I mean, this isn't news to any of us. It's just something I've been dealing with a lot lately. The past few weeks at work have been really hard, for lots of reasons. I've had an open position in my department for almost 8 weeks. Everyone here keeps getting sick so we're all covering each other. I've been involved in really neat outside professional development things that take up some work time. I'm working a lot of extra hours on desk. These things are no one's fault. But because of situations out of my control, I haven't had as much time to do outreach and PR or get in contact with schools and teachers, or make myself seen in the community. And honestly, because of all these things, I haven't had the energy or frankly the motivation to work at it more, or harder.
My program numbers have suffered. And I know numbers aren't everything. But that doesn't make it easier.
I love programming. I really do. I love singing with my kids in storytime, I love watching their faces when I bring a really awesome performer in. I love bookclub conversations with teens about great YA books. I love it all. But many days it's also my least favorite part of my job, and a lot of that is because of the pressure that comes with it. Some of the pressure is external, sure. If our programming stats are zero, well, my programming budget will be lower next year. That's a real-life cause and effect situation.
But there are other reasons it weighs on me. This would be the internal pressure, y'all. It looks bad when I spend money and lots of time on a program and no one comes. I know that's shallow, but we all think it, right? Your boss walks in and sees 10 kids in a program where you expected 40. You can't help but think that your superiors will be disappointed in you. You can't help but think that kids will have less fun with 10 other kids than if there were 40 there. You can't help but be really embarrassed/guilty/nauseated when you have an outside performer booked and no patrons come. You can't help but feel terrible that you've had your staff work like crazy on this program and then no one shows up. And then your guilt about your situation starts to eat you up inside because if you really loved your kids, you would have worked just a little bit harder, right? Is this starting to sound familiar? I know a lot of you. I know how dedicated you are and how much you love your kids. I know you do everything you can do but it doesn't feel like enough sometimes. It's so hard not to feel like a failure.
And there's not a lot I can say here to console myself. I am the very worst at taking my own advice and once I fall into this shame spiral, it's hard for me to come back from it. But I'm working on speaking truth to myself, and here is what I've come up with:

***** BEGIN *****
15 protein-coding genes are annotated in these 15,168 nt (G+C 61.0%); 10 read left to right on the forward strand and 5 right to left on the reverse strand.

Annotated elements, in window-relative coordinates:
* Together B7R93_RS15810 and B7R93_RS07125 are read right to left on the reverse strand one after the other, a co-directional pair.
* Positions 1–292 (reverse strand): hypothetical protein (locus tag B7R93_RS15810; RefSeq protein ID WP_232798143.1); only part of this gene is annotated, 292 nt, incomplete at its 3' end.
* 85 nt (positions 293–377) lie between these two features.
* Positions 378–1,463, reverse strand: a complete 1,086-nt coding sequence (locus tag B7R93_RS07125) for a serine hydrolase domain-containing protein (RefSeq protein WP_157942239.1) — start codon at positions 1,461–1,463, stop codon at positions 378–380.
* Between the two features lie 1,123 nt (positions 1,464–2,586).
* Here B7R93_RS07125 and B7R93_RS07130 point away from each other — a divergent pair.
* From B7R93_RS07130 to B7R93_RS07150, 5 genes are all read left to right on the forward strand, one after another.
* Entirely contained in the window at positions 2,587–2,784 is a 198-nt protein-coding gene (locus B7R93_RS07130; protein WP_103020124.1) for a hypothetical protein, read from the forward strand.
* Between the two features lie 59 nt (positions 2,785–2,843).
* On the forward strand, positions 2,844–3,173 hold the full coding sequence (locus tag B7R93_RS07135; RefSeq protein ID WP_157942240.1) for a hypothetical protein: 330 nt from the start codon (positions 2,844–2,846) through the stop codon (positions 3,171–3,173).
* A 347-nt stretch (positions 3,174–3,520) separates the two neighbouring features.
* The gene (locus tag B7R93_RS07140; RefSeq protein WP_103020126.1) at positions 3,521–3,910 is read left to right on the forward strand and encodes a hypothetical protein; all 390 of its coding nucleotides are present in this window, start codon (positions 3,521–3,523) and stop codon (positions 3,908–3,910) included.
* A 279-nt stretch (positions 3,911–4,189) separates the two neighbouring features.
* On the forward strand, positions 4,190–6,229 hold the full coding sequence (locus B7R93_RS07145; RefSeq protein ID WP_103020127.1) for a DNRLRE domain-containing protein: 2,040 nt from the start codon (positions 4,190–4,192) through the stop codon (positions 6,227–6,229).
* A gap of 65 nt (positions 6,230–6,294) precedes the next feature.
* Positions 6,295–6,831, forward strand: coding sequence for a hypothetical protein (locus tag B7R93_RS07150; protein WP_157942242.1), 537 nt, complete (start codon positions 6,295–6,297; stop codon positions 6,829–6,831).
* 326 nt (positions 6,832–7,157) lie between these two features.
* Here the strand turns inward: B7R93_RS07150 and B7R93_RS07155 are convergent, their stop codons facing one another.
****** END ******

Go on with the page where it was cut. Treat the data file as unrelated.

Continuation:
Things we can do:
- Have a backup plan. This works for when you have a performer scheduled to come and they don't show. This also works when you planned a huge group activity and three people come. Just have something on hand that you can switch to. Even if you never have to use this plan, you'll feel so much better having it. It's like the Xanax in your purse that hope you don't have to take. My system requires a backup plan for summer reading and I used to think it was a hassle but now I wouldn't do anything without one.
- Do the PR and outreach that you can do. Does your library have a dedicated PR person? AWESOME. My system has one PR person for 20 branches spread across 4 counties. She's got a lot on her plate. A lot of the day-to-day stuff is handled by me and my department as part of my daily responsibility. I know that if I do the things that I'm supposed to do, I will feel better whether or not my program room is full. And even if I don't feel better, I'll still know that I've done what was expected of me.
- PLN, baby. P.L.N. Your personal learning network is so, SO important, and we as YS librarians are lucky to have amazing people everywhere to connect with. So much so that Annie just wrote about this, and Julie just wrote about this, and Anna presents about this often, and I still want everyone to keep talking about how amazing we are and getting to know each other. Sara talks about how here. Because maybe then we can talk sense into each other.
- Form relationships with your patrons. If these kids and parents know that you're invested in them, their families will come. This? This is the easy part. This is the part we excel at. Y'all are wonderful at this. Keep doing it.
Things we cannot do:
- Force people to come to your programs. I mean, obviously. But it bears repeating. It's difficult because, for the most part, we target a demographic that can't drive. We want the kids to be excited about the programs, but if the parents don't buy in, no one's coming. It's a hard balance to find, and sometimes it doesn't work.
- Everything. I want to. I wish I could. I'm a department of three: me, a FT specialist, and a PT specialist (the open position). Just in youth services in January (and winter is slow), I had 25 programs scheduled. I was present for about 20 of them. I ran 16. Plus I'm doing collection development. Plus interviews. Plus helping to run the library. I'm the only department head at my branch who isn't married/doesn't have kids. I'm delighted to help out/take extra shifts when other people can't, because I know my wonderful coworkers would help me. But it adds up. I want to be in the schools, I want to be talking to teachers and parents but...I just can't all the time. I physically can't. And I have to stop pushing myself to exhaustion.
I'm writing this as much for myself as anyone. Burnout is real and summer reading is imminent. Do what you can, friends. You can't do more.